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Airbus 50 years on: How the A300 led an aviation revolution

written by John Walton | August 18, 2019

This story from the July 2019 edition of Australian Aviation look at the development of the Airbus A300 more than half a century ago.

Flashback: An Australian Airlines A300-B4 in operation out of Sydney. (Rob Finalyson)
Flashback: An Australian Airlines A300-B4 in operation out of Sydney. (Rob Finalyson)

Airbus’s A300 may not look like anything out of the ordinary today, after 50 years during which some 7,000 widebody twin-jets have been produced by Boeing and Airbus, but in 1969 it started a quiet revolution that would drive the creation of a company that would change aviation forever.

“The A300, the world’s first twin-engine widebody, is the embodiment of disruptive innovation that put Airbus firmly on the aviation map. This challenging, pioneering spirit lives on today with innovation at the heart everything we do — our aircraft, the way they are operated and the services we offer. It’s the bedrock of our success,” Christian Scherer, Airbus’s chief commercial officer and the son of A300 test pilot Günter Scherer, tells Australian Aviation.

But the A300 wasn’t always seen as a disruptive innovation, and it is more similar to its contemporary 747 than one might initially imagine, at least from an aviation industrialisation point of view. Neither aircraft was the darling of their aviation-industrial complex: supersonic transport was the future of late 1960s Kubrickian fantasy, with the 747 a stopgap that would end up as a freighter while passengers zipped around the world faster than the speed of sound, and the “air bus” as was seen as playing very much second fiddle to more exciting aviation developments.

Indeed, the Airbus project was almost scuppered by Concorde’s ballooning budget, among other hurdles that the initially Franco-German project had to clear.

An image of the Airbus A300B from the Airbus archives. (Airbus)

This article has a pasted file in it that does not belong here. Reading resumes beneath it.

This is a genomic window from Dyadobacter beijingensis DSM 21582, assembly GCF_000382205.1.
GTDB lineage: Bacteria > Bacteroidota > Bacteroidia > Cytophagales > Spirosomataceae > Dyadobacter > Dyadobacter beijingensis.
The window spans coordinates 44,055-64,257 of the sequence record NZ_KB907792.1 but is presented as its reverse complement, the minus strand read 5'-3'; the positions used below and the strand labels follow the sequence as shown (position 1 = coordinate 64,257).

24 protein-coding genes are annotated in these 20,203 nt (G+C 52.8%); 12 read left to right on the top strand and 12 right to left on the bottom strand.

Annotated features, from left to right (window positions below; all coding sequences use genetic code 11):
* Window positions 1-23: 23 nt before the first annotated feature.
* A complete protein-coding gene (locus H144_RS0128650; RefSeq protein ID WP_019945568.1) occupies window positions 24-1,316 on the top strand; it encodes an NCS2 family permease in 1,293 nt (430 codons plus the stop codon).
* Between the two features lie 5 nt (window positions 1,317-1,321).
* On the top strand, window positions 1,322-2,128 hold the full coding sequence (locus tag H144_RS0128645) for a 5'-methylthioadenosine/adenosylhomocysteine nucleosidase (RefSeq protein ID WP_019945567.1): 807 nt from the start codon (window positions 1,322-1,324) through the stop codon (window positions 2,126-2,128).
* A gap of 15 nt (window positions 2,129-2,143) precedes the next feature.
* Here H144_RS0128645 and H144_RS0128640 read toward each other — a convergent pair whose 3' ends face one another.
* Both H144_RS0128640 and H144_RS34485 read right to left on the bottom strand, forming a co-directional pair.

An image of the Airbus A300B from the Airbus archives. (Airbus)

Moving towards an “air bus”

Before the 747 and the A300, commercial aviation was a narrowbody affair: Boeing’s longer-range 707 and shorter-range 727, plus Douglas’s DC-8 and DC-9, dominated the market four to one, with European aircraft such as the British Aircraft Corporation One-Eleven, Sud Aviation SE 210 Caravelle and Hawker Siddeley HS 121 Trident too small for skyrocketing travel demand.

Airlines both in Europe and the United States wanted a larger and more efficient aircraft to carry some 300 people, double the capacity of the larger narrowbodies it would replace, and, ideally, using only two engines.


The rapidly consolidating aircraft manufacturers from Britain, France and a resurgent post-war Germany put in their bids, which included the BAC Two-Eleven, the Hawker-Breguet-Nord HBN 100, the Sud-Dassault Galion, and others. Some of these resembled what would become the A300, while some did not.

Proposals were drawn up by the British Aircraft Corporation, Bölkow, Breguet, Dornier, Hamburger Flugzeugbau, Hawker Siddeley, Messerschmitt, Sud Aviation and Vereinigte Flugtechnische Werke — many of which would merge, and most of which, with the exclusion of Breguet and Dornier, would end up creating the Airbus Industrie Groupement d’intérêt économique (Economic Interest Group) in 1970 that would evolve into the Airbus Group we know today.

Airbus A300 predecessors included the Boeing 707. (Australian Aviation archive)
Airbus A300 predecessors included the Boeing 707. (Australian Aviation archive)
The Sud Aviation Caravelle was a predecessor to the Airbus A300. (Australian Aviation archive)
The Sud Aviation Caravelle was a predecessor to the Airbus A300. (Australian Aviation archive)

France, Germany and Britain had agreed in 1967, “for the purpose of strengthening European co-operation in the field of aviation technology and thereby promoting economic and technological progress in Europe, to take appropriate measures for the joint development and production of an air bus.”

Europe’s governments at the time were hardly laissez-faire with their aviation markets, perhaps unsurprisingly so given World War II with all its air power dominance, and the space race in full swing between the United States and the Soviet Union.

But the politics of the time was filled with informal yet binding agreements, and so three mini-consortia were selected, each with a national company leader: Britain’s Hawker Siddeley, working with Breguet; France’s Sud Aviation, working with BAC; and a cross-German consortium called Studiengruppe Airbus, or the Airbus Study Group, which would become Deutsche Airbus.

The “Airbus” name was not universally popular in the Mad Men, Pan Am era of glamourous, caviar-and-chateaubriand flying. Air travel, still largely a luxury, was only starting to open to a larger market as early narrowbody jet aircraft trickled down to the fleets of European package holiday tour operators, shuttling sunseekers from the north to largely Spanish beach resorts.

There was certainly opposition in some corners to going from the flying equivalent of the QE2 to the Number 300 bus.

Yet the name stuck: bus means bus in Britain, France, Germany and indeed the Netherlands, which was helpful since those nations would shoulder 36.5 per cent, 36.5 per cent, 20 per cent and seven per cent (the latter since Fokker entered into cooperation with Germany’s VFW, taking its seven per cent from work previously assigned to the three major partners) of a technical investment into what would become Airbus, split according to the production percentage each nation would receive.